But only 14 percent of the victims were killed by licensed guns in 2014 in India. The rest were killed by illegal weapons, largely prevalent in the hinterlands.

An American is 12 times more likely to be killed by a firearm than an Indian, according to an analysis by the group IndiaSpend, based on the database collated by Gun Policy, a global gun watch group.

India, along with countries such as Australia, has among the tightest gun laws in the world compared with the United States, which has some of the most lenient.

In the United States, gun dealers send buyer information to the FBI for a criminal background check. But some estimate that nearly 40 percent of gun sales occur online or at gun shows, where no questions are asked. A concealed-carry permit is needed to take a loaded gun in public, and U.S. states and cities have broad discretion to decide who gets them.

Activists say India should not go the American way.

"Some Indians are inspired by the easy American culture of buying guns off the counter," said Binalakshmi Nepram, founder of Control Arms Foundation of India. "We are a country that won independence from colonial rulers without firing a single shot. Making it easy for citizens to arm themselves would mean the state admits that it has failed to provide security."

For the first time, however, the government has allowed citizens to have licensed electronic disabling devices such as taser guns -- a step many say will boost women's safety. After the fatal gang rape of a young student in a moving bus in 2012, women have begun carrying pepper spray in their purses and learning martial arts. The government even introduced a lighter gun for women.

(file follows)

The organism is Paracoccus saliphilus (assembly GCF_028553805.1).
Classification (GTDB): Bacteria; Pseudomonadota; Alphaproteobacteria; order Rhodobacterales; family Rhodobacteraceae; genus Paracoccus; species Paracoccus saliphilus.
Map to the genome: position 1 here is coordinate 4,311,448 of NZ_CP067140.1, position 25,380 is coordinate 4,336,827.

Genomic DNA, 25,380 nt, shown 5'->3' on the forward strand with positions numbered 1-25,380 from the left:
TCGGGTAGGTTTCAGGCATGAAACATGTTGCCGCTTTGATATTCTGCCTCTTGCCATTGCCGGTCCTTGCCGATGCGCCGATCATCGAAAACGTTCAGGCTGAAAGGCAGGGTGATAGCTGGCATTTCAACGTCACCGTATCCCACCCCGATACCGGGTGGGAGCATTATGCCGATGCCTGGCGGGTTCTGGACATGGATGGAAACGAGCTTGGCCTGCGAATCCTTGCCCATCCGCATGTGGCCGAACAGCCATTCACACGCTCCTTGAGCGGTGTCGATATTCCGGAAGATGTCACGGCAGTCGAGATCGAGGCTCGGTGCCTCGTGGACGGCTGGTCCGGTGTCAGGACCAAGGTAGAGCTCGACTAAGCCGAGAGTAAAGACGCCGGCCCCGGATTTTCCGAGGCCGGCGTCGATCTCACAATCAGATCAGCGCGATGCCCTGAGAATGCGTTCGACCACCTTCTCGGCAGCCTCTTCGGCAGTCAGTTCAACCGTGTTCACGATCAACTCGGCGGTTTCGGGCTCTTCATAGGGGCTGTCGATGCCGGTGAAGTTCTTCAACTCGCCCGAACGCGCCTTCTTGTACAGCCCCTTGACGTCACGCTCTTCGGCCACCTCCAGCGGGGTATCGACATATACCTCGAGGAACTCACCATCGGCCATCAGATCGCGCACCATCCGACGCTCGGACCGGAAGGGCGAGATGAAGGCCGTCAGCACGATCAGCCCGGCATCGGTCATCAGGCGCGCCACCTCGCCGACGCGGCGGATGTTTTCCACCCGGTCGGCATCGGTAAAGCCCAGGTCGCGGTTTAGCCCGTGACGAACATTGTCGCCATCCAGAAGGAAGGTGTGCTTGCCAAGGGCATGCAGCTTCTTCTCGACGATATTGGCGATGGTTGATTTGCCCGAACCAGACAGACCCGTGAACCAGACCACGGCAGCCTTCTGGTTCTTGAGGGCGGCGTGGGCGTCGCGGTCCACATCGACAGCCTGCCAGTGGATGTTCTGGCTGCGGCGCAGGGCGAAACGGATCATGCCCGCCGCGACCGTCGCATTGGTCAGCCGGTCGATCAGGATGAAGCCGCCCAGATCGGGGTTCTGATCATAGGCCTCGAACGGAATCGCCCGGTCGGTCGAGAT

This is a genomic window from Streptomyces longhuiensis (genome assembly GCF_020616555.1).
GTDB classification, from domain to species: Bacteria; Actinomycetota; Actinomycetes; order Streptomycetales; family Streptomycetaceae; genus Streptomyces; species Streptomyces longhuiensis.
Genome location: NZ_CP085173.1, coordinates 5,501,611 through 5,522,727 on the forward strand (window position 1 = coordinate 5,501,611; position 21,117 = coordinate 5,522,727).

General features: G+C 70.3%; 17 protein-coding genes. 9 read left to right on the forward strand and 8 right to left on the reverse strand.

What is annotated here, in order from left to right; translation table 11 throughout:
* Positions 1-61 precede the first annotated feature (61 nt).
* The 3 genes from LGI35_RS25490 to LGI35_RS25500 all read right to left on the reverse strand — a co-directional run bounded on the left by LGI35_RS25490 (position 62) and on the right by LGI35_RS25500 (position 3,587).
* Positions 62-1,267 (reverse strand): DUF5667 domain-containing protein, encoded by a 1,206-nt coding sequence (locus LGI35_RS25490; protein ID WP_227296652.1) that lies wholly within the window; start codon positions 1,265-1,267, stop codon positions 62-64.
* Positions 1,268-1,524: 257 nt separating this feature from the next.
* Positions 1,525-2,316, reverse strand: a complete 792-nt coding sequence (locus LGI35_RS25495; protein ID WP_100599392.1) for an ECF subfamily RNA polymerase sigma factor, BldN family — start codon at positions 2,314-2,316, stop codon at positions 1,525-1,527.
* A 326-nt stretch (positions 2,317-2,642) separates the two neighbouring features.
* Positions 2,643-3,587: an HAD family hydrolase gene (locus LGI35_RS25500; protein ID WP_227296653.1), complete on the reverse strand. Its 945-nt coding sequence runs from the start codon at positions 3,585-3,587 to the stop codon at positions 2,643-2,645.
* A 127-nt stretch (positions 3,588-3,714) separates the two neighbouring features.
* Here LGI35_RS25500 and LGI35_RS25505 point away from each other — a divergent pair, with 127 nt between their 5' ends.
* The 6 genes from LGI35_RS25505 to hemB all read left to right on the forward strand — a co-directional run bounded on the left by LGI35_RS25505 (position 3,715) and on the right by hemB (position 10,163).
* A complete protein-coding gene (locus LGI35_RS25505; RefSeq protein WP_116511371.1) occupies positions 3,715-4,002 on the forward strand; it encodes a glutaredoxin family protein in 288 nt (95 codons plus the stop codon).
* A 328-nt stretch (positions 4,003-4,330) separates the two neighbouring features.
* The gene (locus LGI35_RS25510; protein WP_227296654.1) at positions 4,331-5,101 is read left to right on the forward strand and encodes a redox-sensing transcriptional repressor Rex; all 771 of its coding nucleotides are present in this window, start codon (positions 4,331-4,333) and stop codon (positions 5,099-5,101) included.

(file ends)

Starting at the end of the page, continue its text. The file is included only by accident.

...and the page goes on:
The official said that such devices will also be used to guard banks, toll plazas and other public places.

Even as the new rules make it difficult for average citizens to own guns, it has cleared the way for local manufacturing of guns by private companies, in line with Modi's push for defense production. In June, Modi allowed 100 percent foreign investment in the defense sector.

"This is the green signal we were waiting for," said Ashok Wadhawan, president of manufacturing at Punj Lloyd, which has a partnership with the Israel Weapon Industries. "At first, we will be selling them to the Indian army and the police. It is extremely prestigious for them to hold an Indian rifle instead of an imported rifle."

But the most puzzling move for many is that air guns, blank fire guns and paintballs are now classified as weapons that will require a license, which is vexing for sport enthusiasts.

The official said that this was done to check "potential misuse," because with some "machining and drilling" they may be converted into firearms.

"Overnight, my son is a criminal," said Chandan Agarwal, a gun owner and entrepreneur.

"Nobody has started a rebellion in any country with an air gun,"said Abhijeet Singh, the 43-year old software engineer and gun owner who set up the India for Guns website.

© 2016 The Washington Post

(This story has not been edited by NDTV staff and is auto-generated from a syndicated feed.)